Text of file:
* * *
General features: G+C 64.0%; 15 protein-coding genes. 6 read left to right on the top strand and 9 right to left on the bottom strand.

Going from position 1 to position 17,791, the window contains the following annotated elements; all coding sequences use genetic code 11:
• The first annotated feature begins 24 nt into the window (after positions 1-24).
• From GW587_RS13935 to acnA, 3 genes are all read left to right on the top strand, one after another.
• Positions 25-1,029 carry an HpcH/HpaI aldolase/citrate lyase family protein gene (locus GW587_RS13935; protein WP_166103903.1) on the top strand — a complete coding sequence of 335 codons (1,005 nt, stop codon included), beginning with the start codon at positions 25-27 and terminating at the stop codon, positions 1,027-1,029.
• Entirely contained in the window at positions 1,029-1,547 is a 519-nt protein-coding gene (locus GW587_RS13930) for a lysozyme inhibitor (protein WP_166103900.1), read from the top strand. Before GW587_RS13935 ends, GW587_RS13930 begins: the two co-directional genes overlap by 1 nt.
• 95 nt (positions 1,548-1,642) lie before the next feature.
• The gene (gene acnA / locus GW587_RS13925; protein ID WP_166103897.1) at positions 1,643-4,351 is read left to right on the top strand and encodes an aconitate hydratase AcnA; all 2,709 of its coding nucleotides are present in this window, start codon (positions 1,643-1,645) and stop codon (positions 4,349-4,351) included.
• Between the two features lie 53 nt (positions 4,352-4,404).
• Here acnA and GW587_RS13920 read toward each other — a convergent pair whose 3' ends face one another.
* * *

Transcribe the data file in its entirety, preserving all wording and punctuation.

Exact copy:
General features: G+C 64.0%; 15 protein-coding genes. 6 read left to right on the top strand and 9 right to left on the bottom strand.

Going from position 1 to position 17,791, the window contains the following annotated elements; all coding sequences use genetic code 11:
• The first annotated feature begins 24 nt into the window (after positions 1-24).
• From GW587_RS13935 to acnA, 3 genes are all read left to right on the top strand, one after another.
• Positions 25-1,029 carry an HpcH/HpaI aldolase/citrate lyase family protein gene (locus GW587_RS13935; protein WP_166103903.1) on the top strand — a complete coding sequence of 335 codons (1,005 nt, stop codon included), beginning with the start codon at positions 25-27 and terminating at the stop codon, positions 1,027-1,029.
• Entirely contained in the window at positions 1,029-1,547 is a 519-nt protein-coding gene (locus GW587_RS13930) for a lysozyme inhibitor (protein WP_166103900.1), read from the top strand. Before GW587_RS13935 ends, GW587_RS13930 begins: the two co-directional genes overlap by 1 nt.
• 95 nt (positions 1,548-1,642) lie before the next feature.
• The gene (gene acnA / locus GW587_RS13925; protein ID WP_166103897.1) at positions 1,643-4,351 is read left to right on the top strand and encodes an aconitate hydratase AcnA; all 2,709 of its coding nucleotides are present in this window, start codon (positions 1,643-1,645) and stop codon (positions 4,349-4,351) included.
• Between the two features lie 53 nt (positions 4,352-4,404).
• Here acnA and GW587_RS13920 read toward each other — a convergent pair whose 3' ends face one another.